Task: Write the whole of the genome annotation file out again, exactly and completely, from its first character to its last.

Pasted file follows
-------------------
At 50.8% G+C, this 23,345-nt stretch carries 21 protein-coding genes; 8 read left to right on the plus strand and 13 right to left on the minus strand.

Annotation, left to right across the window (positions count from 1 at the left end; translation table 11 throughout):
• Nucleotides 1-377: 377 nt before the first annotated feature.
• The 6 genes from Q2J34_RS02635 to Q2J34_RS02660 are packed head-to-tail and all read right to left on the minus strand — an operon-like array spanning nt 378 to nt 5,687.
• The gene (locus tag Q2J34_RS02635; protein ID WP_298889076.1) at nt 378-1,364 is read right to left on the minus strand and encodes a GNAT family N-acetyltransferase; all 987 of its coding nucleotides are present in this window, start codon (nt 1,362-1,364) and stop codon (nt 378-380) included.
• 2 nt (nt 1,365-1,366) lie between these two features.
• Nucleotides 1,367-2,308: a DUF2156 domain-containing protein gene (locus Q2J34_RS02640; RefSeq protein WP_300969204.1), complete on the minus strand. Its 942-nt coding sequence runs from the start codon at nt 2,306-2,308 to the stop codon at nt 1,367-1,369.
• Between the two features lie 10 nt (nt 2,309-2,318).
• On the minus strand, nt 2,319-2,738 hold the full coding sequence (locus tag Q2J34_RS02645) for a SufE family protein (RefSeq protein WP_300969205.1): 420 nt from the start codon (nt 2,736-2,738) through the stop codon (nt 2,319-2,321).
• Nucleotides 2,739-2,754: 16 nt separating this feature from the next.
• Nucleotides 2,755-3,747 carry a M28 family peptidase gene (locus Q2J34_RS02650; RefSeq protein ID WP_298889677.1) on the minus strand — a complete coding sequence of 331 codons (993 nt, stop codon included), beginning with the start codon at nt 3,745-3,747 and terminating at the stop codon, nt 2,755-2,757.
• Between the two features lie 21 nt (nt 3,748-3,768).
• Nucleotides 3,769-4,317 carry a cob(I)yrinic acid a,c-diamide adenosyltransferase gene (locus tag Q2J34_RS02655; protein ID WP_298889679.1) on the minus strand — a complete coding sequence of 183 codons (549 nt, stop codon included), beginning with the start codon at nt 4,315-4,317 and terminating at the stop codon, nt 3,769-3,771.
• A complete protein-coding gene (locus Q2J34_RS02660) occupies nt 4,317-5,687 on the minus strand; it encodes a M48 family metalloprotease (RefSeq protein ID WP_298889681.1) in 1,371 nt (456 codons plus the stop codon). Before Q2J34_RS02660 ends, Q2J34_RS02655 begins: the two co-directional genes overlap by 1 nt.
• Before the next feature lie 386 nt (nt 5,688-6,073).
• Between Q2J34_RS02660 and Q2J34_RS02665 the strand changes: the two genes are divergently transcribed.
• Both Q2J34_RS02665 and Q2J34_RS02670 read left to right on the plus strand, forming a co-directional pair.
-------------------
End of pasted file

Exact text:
At 50.8% G+C, this 23,345-nt stretch carries 21 protein-coding genes; 8 read left to right on the plus strand and 13 right to left on the minus strand.

Annotation, left to right across the window (positions count from 1 at the left end; translation table 11 throughout):
• Nucleotides 1-377: 377 nt before the first annotated feature.
• The 6 genes from Q2J34_RS02635 to Q2J34_RS02660 are packed head-to-tail and all read right to left on the minus strand — an operon-like array spanning nt 378 to nt 5,687.
• The gene (locus tag Q2J34_RS02635; protein ID WP_298889076.1) at nt 378-1,364 is read right to left on the minus strand and encodes a GNAT family N-acetyltransferase; all 987 of its coding nucleotides are present in this window, start codon (nt 1,362-1,364) and stop codon (nt 378-380) included.
• 2 nt (nt 1,365-1,366) lie between these two features.
• Nucleotides 1,367-2,308: a DUF2156 domain-containing protein gene (locus Q2J34_RS02640; RefSeq protein WP_300969204.1), complete on the minus strand. Its 942-nt coding sequence runs from the start codon at nt 2,306-2,308 to the stop codon at nt 1,367-1,369.
• Between the two features lie 10 nt (nt 2,309-2,318).
• On the minus strand, nt 2,319-2,738 hold the full coding sequence (locus tag Q2J34_RS02645) for a SufE family protein (RefSeq protein WP_300969205.1): 420 nt from the start codon (nt 2,736-2,738) through the stop codon (nt 2,319-2,321).
• Nucleotides 2,739-2,754: 16 nt separating this feature from the next.
• Nucleotides 2,755-3,747 carry a M28 family peptidase gene (locus Q2J34_RS02650; RefSeq protein ID WP_298889677.1) on the minus strand — a complete coding sequence of 331 codons (993 nt, stop codon included), beginning with the start codon at nt 3,745-3,747 and terminating at the stop codon, nt 2,755-2,757.
• Between the two features lie 21 nt (nt 3,748-3,768).
• Nucleotides 3,769-4,317 carry a cob(I)yrinic acid a,c-diamide adenosyltransferase gene (locus tag Q2J34_RS02655; protein ID WP_298889679.1) on the minus strand — a complete coding sequence of 183 codons (549 nt, stop codon included), beginning with the start codon at nt 4,315-4,317 and terminating at the stop codon, nt 3,769-3,771.
• A complete protein-coding gene (locus Q2J34_RS02660) occupies nt 4,317-5,687 on the minus strand; it encodes a M48 family metalloprotease (RefSeq protein ID WP_298889681.1) in 1,371 nt (456 codons plus the stop codon). Before Q2J34_RS02660 ends, Q2J34_RS02655 begins: the two co-directional genes overlap by 1 nt.
• Before the next feature lie 386 nt (nt 5,688-6,073).
• Between Q2J34_RS02660 and Q2J34_RS02665 the strand changes: the two genes are divergently transcribed.
• Both Q2J34_RS02665 and Q2J34_RS02670 read left to right on the plus strand, forming a co-directional pair.